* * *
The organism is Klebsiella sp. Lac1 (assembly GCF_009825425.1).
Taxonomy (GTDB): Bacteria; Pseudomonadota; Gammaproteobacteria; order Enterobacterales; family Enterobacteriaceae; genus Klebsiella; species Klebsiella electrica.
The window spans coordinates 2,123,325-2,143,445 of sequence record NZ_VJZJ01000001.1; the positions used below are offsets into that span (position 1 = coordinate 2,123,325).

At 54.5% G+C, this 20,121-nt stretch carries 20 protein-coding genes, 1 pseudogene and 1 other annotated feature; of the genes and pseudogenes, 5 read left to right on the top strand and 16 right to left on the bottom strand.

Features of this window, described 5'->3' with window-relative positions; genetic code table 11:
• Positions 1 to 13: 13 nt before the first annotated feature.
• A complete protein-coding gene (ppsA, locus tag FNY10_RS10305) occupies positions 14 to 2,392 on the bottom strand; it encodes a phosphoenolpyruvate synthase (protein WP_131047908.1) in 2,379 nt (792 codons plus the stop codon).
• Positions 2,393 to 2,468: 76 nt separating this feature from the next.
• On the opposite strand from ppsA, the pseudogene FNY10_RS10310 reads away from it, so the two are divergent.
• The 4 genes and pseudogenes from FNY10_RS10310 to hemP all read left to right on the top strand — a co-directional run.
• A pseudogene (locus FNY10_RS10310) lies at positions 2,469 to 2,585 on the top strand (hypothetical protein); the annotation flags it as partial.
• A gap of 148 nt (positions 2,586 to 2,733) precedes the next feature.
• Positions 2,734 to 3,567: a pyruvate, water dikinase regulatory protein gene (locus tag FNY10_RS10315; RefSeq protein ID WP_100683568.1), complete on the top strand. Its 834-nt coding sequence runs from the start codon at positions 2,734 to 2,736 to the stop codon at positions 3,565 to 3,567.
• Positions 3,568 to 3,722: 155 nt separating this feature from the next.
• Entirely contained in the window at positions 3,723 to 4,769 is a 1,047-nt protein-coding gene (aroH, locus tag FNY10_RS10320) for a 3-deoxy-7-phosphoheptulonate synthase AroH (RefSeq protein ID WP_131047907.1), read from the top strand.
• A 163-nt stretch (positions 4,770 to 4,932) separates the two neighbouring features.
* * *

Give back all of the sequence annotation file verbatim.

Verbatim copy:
The organism is Klebsiella sp. Lac1 (assembly GCF_009825425.1).
Taxonomy (GTDB): Bacteria; Pseudomonadota; Gammaproteobacteria; order Enterobacterales; family Enterobacteriaceae; genus Klebsiella; species Klebsiella electrica.
The window spans coordinates 2,123,325-2,143,445 of sequence record NZ_VJZJ01000001.1; the positions used below are offsets into that span (position 1 = coordinate 2,123,325).

At 54.5% G+C, this 20,121-nt stretch carries 20 protein-coding genes, 1 pseudogene and 1 other annotated feature; of the genes and pseudogenes, 5 read left to right on the top strand and 16 right to left on the bottom strand.

Features of this window, described 5'->3' with window-relative positions; genetic code table 11:
• Positions 1 to 13: 13 nt before the first annotated feature.
• A complete protein-coding gene (ppsA, locus tag FNY10_RS10305) occupies positions 14 to 2,392 on the bottom strand; it encodes a phosphoenolpyruvate synthase (protein WP_131047908.1) in 2,379 nt (792 codons plus the stop codon).
• Positions 2,393 to 2,468: 76 nt separating this feature from the next.
• On the opposite strand from ppsA, the pseudogene FNY10_RS10310 reads away from it, so the two are divergent.
• The 4 genes and pseudogenes from FNY10_RS10310 to hemP all read left to right on the top strand — a co-directional run.
• A pseudogene (locus FNY10_RS10310) lies at positions 2,469 to 2,585 on the top strand (hypothetical protein); the annotation flags it as partial.
• A gap of 148 nt (positions 2,586 to 2,733) precedes the next feature.
• Positions 2,734 to 3,567: a pyruvate, water dikinase regulatory protein gene (locus tag FNY10_RS10315; RefSeq protein ID WP_100683568.1), complete on the top strand. Its 834-nt coding sequence runs from the start codon at positions 2,734 to 2,736 to the stop codon at positions 3,565 to 3,567.
• Positions 3,568 to 3,722: 155 nt separating this feature from the next.
• Entirely contained in the window at positions 3,723 to 4,769 is a 1,047-nt protein-coding gene (aroH, locus tag FNY10_RS10320) for a 3-deoxy-7-phosphoheptulonate synthase AroH (RefSeq protein ID WP_131047907.1), read from the top strand.
• A 163-nt stretch (positions 4,770 to 4,932) separates the two neighbouring features.